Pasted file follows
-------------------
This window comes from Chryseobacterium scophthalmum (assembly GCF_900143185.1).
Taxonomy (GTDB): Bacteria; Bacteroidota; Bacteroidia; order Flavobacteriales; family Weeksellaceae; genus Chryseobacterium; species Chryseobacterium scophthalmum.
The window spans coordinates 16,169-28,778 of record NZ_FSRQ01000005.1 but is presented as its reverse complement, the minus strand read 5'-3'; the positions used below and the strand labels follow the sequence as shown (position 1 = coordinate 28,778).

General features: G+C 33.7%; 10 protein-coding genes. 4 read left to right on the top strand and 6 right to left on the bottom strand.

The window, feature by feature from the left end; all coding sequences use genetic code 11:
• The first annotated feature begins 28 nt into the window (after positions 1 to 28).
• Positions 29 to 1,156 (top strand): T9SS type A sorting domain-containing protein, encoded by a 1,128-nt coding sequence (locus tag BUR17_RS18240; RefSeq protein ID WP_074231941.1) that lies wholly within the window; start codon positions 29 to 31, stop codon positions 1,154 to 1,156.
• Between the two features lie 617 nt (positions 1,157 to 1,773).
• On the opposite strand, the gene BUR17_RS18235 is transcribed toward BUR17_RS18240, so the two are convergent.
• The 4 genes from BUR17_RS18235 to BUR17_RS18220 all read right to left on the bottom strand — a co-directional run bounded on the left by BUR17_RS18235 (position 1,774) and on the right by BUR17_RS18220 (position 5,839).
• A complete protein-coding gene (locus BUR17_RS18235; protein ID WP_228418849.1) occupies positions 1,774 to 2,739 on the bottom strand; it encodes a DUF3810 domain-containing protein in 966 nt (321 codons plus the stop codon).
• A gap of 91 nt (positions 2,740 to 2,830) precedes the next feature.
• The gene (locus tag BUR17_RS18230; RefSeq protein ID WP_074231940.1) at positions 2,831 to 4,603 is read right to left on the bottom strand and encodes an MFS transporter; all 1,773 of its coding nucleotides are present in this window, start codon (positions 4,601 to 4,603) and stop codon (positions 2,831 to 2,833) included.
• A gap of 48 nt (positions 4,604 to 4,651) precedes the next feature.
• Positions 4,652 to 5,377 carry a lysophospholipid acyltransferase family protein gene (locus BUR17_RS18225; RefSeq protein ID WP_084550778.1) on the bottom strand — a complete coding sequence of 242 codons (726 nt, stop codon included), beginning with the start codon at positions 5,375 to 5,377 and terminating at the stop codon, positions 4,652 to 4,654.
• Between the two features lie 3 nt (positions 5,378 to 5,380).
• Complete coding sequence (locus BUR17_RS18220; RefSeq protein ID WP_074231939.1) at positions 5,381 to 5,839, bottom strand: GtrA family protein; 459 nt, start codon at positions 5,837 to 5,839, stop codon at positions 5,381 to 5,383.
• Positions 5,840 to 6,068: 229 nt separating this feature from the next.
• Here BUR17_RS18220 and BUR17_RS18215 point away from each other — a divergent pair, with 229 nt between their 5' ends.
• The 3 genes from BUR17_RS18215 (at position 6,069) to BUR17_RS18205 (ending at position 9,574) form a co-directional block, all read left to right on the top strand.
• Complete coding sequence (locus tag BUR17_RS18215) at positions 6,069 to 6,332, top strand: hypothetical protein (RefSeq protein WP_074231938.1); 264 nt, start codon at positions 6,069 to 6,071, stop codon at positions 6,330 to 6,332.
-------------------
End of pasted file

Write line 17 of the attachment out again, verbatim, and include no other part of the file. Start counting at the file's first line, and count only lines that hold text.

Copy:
• Complete coding sequence (locus BUR17_RS18220; RefSeq protein ID WP_074231939.1) at positions 5,381 to 5,839, bottom strand: GtrA family protein; 459 nt, start codon at positions 5,837 to 5,839, stop codon at positions 5,381 to 5,383.